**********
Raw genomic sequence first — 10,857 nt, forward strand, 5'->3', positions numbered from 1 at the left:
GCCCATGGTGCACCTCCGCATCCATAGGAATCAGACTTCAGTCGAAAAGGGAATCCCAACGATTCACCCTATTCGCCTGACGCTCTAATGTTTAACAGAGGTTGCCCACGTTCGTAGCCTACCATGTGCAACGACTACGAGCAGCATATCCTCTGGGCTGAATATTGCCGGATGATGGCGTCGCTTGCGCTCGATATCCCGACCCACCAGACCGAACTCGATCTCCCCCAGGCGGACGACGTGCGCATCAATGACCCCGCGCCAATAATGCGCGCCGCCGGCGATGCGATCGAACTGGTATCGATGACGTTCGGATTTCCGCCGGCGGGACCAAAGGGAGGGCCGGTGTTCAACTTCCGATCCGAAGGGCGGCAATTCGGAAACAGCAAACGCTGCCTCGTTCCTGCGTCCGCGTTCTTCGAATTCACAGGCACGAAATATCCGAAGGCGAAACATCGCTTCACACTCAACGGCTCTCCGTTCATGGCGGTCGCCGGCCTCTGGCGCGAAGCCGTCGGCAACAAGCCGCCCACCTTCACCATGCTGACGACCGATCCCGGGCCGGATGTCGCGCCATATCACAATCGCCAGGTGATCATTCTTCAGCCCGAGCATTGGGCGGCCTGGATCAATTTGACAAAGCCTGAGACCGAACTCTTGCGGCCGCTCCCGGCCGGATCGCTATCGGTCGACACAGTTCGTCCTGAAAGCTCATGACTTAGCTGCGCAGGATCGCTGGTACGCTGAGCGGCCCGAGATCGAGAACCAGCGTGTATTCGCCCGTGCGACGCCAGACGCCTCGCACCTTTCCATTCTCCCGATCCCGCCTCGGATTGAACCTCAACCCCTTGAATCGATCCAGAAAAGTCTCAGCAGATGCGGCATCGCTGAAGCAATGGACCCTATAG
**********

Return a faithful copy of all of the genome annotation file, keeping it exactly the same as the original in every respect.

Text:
Raw genomic sequence first — 10,857 nt, forward strand, 5'->3', positions numbered from 1 at the left:
GCCCATGGTGCACCTCCGCATCCATAGGAATCAGACTTCAGTCGAAAAGGGAATCCCAACGATTCACCCTATTCGCCTGACGCTCTAATGTTTAACAGAGGTTGCCCACGTTCGTAGCCTACCATGTGCAACGACTACGAGCAGCATATCCTCTGGGCTGAATATTGCCGGATGATGGCGTCGCTTGCGCTCGATATCCCGACCCACCAGACCGAACTCGATCTCCCCCAGGCGGACGACGTGCGCATCAATGACCCCGCGCCAATAATGCGCGCCGCCGGCGATGCGATCGAACTGGTATCGATGACGTTCGGATTTCCGCCGGCGGGACCAAAGGGAGGGCCGGTGTTCAACTTCCGATCCGAAGGGCGGCAATTCGGAAACAGCAAACGCTGCCTCGTTCCTGCGTCCGCGTTCTTCGAATTCACAGGCACGAAATATCCGAAGGCGAAACATCGCTTCACACTCAACGGCTCTCCGTTCATGGCGGTCGCCGGCCTCTGGCGCGAAGCCGTCGGCAACAAGCCGCCCACCTTCACCATGCTGACGACCGATCCCGGGCCGGATGTCGCGCCATATCACAATCGCCAGGTGATCATTCTTCAGCCCGAGCATTGGGCGGCCTGGATCAATTTGACAAAGCCTGAGACCGAACTCTTGCGGCCGCTCCCGGCCGGATCGCTATCGGTCGACACAGTTCGTCCTGAAAGCTCATGACTTAGCTGCGCAGGATCGCTGGTACGCTGAGCGGCCCGAGATCGAGAACCAGCGTGTATTCGCCCGTGCGACGCCAGACGCCTCGCACCTTTCCATTCTCCCGATCCCGCCTCGGATTGAACCTCAACCCCTTGAATCGATCCAGAAAAGTCTCAGCAGATGCGGCATCGCTGAAGCAATGGACCCTATAG